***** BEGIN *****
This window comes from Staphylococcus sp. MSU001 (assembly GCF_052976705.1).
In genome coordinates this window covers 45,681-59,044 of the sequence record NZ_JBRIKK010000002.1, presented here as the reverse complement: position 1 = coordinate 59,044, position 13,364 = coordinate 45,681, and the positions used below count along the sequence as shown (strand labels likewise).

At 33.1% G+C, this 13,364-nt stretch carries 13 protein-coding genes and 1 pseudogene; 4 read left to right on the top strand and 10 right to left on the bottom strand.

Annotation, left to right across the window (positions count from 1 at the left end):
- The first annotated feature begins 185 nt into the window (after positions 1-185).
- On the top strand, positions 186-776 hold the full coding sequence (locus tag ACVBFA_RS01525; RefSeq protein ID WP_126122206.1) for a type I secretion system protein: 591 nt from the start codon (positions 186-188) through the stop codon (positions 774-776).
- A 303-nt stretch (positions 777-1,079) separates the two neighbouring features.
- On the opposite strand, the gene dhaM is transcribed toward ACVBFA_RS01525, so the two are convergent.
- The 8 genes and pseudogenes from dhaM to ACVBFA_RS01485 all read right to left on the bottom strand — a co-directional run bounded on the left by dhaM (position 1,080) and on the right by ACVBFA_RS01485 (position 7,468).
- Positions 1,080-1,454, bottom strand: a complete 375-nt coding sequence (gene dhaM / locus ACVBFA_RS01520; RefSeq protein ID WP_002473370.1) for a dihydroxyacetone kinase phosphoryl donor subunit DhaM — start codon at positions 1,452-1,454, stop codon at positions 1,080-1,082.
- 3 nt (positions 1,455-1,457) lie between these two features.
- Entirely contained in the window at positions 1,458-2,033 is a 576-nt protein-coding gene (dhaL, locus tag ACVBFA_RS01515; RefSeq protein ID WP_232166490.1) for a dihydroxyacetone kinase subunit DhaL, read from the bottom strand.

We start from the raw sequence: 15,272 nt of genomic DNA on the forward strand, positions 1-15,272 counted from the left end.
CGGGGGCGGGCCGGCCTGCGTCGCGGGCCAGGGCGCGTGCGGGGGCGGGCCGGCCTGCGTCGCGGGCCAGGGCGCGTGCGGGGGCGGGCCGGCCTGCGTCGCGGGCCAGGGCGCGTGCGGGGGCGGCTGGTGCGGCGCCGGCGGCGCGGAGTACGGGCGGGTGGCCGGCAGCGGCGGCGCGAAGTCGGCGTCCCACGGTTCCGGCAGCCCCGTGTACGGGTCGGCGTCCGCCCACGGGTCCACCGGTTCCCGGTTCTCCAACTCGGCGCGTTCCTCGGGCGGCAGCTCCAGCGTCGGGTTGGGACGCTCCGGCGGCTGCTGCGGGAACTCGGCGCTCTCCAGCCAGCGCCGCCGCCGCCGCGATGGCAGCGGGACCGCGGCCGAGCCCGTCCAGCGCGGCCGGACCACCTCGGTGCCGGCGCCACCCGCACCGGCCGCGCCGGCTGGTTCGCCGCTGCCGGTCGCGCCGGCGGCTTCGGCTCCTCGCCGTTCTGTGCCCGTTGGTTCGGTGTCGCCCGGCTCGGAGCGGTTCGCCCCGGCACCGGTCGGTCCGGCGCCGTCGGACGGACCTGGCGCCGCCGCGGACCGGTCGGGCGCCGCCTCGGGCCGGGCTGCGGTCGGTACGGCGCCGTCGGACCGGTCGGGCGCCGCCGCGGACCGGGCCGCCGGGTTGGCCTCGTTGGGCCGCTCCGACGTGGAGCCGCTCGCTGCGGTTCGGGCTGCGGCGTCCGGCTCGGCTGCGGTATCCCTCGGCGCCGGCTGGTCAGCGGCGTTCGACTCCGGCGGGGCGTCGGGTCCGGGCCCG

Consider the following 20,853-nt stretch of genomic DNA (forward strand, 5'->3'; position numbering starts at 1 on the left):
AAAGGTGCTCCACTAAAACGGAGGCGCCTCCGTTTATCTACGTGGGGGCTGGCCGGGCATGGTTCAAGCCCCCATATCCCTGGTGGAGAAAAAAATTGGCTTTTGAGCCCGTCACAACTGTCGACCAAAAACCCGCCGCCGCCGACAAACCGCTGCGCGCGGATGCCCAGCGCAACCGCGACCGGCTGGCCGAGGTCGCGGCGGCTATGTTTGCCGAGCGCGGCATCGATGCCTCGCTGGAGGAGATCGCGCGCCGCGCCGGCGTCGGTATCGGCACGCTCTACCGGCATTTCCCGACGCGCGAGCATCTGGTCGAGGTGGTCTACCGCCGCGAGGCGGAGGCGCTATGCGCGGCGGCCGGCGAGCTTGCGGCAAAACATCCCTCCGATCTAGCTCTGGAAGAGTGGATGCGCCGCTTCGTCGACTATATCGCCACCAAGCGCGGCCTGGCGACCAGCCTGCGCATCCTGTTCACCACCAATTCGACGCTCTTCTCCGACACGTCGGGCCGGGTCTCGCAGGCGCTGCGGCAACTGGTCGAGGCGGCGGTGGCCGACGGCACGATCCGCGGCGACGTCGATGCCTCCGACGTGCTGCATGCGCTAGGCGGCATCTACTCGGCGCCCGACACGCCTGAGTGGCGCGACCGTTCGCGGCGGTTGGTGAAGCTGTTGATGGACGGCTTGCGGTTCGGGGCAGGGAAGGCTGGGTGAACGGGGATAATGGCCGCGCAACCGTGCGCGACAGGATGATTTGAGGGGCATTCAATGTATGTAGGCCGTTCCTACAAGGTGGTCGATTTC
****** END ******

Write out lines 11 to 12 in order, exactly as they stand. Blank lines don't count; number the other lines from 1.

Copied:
- 3 nt (positions 1,455-1,457) lie between these two features.
- Entirely contained in the window at positions 1,458-2,033 is a 576-nt protein-coding gene (dhaL, locus tag ACVBFA_RS01515; RefSeq protein ID WP_232166490.1) for a dihydroxyacetone kinase subunit DhaL, read from the bottom strand.